The problem with this posture is that today ‘schizophrenia’ is the equivalent word to ‘witch’ in times of the Inquisition. Had Lidz lived in that epoch, would he like that an inquisitor told him that his mother was a witch (cf. the life of Johannes Kepler)? Hugh Trevor-Roper, who studied this black chapter of history, said that the witch-hunt stopped only until the West questioned the very idea of Satan, that is, until the dawn of the Enlightenment. Exactly the same can be said about psychiatry, which already has three hundred years, the time the Inquisition lasted. As long as the idea of ‘mental illness’ remains unchallenged, of which schizophrenia is only one of its paradigms, the persecution of civilians who have not broken any law will not cease.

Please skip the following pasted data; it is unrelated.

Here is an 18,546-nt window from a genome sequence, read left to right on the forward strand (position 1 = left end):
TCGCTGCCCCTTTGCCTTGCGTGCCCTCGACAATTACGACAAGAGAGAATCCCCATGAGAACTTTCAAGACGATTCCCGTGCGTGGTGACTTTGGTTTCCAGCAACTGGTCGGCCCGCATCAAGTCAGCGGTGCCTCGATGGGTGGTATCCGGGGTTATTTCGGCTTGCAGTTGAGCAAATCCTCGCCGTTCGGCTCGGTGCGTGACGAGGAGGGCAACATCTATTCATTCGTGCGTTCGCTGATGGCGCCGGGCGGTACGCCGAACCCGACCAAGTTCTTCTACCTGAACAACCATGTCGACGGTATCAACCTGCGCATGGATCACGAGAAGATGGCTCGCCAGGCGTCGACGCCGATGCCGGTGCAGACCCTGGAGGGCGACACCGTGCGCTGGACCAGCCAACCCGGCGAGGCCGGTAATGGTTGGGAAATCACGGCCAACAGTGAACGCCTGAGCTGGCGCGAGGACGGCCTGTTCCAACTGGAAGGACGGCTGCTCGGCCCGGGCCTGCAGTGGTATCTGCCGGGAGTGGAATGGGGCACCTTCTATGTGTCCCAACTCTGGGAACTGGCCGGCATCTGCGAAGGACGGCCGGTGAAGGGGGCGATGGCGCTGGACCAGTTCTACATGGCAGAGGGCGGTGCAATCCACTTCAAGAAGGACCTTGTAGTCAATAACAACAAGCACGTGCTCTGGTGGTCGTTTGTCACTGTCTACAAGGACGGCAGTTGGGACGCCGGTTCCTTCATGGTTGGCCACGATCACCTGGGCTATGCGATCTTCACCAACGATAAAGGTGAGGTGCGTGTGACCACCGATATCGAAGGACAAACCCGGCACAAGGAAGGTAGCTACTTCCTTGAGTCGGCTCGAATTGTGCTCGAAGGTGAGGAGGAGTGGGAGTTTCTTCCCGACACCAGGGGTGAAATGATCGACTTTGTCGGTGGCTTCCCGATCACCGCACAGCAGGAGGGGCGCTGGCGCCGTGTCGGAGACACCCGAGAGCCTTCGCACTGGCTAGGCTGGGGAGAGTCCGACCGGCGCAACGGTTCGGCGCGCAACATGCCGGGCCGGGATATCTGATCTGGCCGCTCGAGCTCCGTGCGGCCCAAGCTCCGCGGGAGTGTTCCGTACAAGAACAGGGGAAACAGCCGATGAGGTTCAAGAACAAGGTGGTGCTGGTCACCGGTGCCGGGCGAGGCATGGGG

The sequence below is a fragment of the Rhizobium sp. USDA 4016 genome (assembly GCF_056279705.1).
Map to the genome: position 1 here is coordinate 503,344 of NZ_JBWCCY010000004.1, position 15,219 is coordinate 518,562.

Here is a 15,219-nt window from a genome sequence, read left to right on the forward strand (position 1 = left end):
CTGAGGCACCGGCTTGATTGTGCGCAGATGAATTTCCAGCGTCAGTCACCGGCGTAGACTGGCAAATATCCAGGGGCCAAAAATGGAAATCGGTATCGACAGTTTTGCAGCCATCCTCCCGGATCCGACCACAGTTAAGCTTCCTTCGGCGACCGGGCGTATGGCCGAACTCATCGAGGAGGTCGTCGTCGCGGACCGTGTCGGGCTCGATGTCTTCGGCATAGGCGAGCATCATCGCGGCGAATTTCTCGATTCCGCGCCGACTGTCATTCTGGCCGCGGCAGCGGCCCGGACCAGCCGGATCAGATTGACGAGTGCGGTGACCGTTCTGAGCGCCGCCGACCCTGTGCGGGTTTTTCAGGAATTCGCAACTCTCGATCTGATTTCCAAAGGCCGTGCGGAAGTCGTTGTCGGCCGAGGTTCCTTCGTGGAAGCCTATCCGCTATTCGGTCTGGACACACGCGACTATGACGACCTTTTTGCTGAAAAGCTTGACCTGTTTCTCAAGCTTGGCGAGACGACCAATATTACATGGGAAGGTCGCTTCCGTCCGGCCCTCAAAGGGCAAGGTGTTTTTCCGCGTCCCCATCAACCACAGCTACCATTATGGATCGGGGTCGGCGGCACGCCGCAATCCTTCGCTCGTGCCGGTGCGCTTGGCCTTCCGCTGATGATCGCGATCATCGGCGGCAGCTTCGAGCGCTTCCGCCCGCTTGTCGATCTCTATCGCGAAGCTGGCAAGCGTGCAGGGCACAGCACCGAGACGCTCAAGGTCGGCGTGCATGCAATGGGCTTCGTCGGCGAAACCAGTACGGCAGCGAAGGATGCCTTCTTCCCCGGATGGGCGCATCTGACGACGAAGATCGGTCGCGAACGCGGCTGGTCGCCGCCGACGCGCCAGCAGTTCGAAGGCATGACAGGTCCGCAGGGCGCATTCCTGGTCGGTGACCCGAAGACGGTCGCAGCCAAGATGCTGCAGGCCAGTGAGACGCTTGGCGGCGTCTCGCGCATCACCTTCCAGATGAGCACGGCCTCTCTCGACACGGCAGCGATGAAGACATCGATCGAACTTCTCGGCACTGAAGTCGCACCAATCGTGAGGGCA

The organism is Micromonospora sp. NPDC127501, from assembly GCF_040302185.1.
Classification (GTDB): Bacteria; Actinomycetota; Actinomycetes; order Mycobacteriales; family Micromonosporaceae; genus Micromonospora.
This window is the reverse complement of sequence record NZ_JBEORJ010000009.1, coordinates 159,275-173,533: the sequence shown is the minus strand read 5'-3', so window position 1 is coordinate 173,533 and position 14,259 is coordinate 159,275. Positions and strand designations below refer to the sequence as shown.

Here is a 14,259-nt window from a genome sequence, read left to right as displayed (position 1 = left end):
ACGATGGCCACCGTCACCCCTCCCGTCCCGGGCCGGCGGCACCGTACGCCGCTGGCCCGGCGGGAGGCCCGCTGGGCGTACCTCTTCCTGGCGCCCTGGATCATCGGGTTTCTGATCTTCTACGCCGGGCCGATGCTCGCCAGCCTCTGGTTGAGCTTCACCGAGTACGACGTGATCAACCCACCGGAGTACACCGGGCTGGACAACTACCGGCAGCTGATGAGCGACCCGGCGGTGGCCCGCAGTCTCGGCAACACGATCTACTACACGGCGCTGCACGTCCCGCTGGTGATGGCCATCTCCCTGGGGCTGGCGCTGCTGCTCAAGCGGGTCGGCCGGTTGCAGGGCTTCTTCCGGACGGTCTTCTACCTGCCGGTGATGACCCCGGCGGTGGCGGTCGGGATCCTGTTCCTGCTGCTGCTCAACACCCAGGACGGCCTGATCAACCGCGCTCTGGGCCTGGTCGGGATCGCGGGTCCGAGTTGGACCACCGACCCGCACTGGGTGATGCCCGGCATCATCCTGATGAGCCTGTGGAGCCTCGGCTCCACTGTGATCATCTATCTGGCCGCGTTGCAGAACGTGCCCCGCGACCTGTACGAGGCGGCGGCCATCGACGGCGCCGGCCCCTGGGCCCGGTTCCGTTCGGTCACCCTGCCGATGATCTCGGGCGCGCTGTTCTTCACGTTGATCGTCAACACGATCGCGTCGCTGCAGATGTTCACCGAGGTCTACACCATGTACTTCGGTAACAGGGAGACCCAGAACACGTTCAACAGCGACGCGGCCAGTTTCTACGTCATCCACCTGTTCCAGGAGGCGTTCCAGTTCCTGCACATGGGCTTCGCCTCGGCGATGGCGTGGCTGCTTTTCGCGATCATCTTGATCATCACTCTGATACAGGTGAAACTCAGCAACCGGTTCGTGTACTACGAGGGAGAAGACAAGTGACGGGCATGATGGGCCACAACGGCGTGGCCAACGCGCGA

Let us now listen to Ronald Laing:

Perhaps we can still retain the now old name, and read into it its etymological meaning: Schiz—‘broken’; Phrenos—‘soul’ or ‘heart’. The schizophrenic in this sense is one who is brokenhearted, and even broken hearts have been known to mend, if we have the heart to let them.[3]

This posture makes better common cause with the victim than Lidz’s. But Laing did not seem to realise that in practice the term he retained is used as a semantic bludgeon to re-victimise that victim!